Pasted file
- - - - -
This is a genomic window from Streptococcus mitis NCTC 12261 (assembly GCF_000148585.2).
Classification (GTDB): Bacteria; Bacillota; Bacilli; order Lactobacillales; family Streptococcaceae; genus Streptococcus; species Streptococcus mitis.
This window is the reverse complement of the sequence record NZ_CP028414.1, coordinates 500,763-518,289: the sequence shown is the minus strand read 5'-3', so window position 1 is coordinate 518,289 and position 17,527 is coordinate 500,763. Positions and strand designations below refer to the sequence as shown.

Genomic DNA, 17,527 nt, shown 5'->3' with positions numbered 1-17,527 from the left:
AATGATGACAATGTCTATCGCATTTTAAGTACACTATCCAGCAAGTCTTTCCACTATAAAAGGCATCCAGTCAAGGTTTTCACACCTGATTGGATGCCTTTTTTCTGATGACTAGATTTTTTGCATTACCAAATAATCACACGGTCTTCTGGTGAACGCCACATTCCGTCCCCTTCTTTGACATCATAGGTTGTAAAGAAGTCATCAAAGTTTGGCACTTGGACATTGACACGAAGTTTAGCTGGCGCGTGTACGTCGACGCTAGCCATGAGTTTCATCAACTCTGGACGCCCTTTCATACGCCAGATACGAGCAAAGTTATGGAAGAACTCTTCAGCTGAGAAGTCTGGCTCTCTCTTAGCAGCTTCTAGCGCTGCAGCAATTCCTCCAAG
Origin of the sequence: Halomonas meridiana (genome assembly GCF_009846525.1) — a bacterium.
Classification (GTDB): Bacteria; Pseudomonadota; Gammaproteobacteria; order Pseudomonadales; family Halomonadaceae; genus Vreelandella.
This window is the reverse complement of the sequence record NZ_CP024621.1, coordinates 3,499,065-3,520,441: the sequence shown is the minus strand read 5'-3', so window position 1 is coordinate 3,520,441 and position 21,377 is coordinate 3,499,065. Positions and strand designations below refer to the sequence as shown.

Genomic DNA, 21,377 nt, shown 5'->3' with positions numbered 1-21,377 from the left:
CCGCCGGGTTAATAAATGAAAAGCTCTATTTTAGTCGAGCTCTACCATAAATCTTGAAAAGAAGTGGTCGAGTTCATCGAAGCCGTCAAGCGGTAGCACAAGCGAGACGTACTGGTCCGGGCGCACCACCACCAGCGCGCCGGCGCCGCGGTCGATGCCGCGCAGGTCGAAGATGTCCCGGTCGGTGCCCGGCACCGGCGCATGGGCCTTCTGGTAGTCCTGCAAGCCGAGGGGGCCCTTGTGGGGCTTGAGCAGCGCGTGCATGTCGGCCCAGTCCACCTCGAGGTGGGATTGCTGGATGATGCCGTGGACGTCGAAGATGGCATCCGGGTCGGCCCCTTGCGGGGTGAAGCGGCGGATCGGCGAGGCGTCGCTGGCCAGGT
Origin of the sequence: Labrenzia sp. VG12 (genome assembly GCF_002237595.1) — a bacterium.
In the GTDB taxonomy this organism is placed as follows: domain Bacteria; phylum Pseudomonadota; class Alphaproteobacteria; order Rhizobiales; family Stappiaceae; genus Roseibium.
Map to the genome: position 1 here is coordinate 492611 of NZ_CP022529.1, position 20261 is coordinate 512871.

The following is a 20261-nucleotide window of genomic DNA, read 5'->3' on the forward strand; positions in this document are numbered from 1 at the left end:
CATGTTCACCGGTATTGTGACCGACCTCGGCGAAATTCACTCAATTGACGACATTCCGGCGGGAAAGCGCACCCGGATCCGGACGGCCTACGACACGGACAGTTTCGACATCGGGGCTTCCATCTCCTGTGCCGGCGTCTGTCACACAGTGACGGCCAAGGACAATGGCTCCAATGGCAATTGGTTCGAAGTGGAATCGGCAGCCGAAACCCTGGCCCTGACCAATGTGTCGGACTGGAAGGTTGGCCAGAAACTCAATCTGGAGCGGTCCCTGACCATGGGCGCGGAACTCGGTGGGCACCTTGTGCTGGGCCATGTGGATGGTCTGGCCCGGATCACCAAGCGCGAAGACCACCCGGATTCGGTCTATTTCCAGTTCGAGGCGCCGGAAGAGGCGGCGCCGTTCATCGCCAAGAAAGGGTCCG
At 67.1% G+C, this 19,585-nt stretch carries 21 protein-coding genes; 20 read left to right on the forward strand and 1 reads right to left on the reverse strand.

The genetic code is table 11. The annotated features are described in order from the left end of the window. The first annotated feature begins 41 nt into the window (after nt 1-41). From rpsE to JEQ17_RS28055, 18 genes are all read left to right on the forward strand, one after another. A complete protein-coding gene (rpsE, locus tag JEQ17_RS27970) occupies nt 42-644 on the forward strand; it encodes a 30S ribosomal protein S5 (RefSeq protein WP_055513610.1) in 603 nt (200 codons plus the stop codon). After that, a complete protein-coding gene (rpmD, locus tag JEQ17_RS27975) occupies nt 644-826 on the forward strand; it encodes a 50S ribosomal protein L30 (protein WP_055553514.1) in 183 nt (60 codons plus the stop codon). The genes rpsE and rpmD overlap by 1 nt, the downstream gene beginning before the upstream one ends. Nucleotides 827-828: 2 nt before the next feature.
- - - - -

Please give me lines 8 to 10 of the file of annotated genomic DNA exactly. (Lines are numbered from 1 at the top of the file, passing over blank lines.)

This window is the reverse complement of the sequence record NZ_CP024621.1, coordinates 3,499,065-3,520,441: the sequence shown is the minus strand read 5'-3', so window position 1 is coordinate 3,520,441 and position 21,377 is coordinate 3,499,065. Positions and strand designations below refer to the sequence as shown.

Genomic DNA, 21,377 nt, shown 5'->3' with positions numbered 1-21,377 from the left:
CCGCCGGGTTAATAAATGAAAAGCTCTATTTTAGTCGAGCTCTACCATAAATCTTGAAAAGAAGTGGTCGAGTTCATCGAAGCCGTCAAGCGGTAGCACAAGCGAGACGTACTGGTCCGGGCGCACCACCACCAGCGCGCCGGCGCCGCGGTCGATGCCGCGCAGGTCGAAGATGTCCCGGTCGGTGCCCGGCACCGGCGCATGGGCCTTCTGGTAGTCCTGCAAGCCGAGGGGGCCCTTGTGGGGCTTGAGCAGCGCGTGCATGTCGGCCCAGTCCACCTCGAGGTGGGATTGCTGGATGATGCCGTGGACGTCGAAGATGGCATCCGGGTCGGCCCCTTGCGGGGTGAAGCGGCGGATCGGCGAGGCGTCGCTGGCCAGGT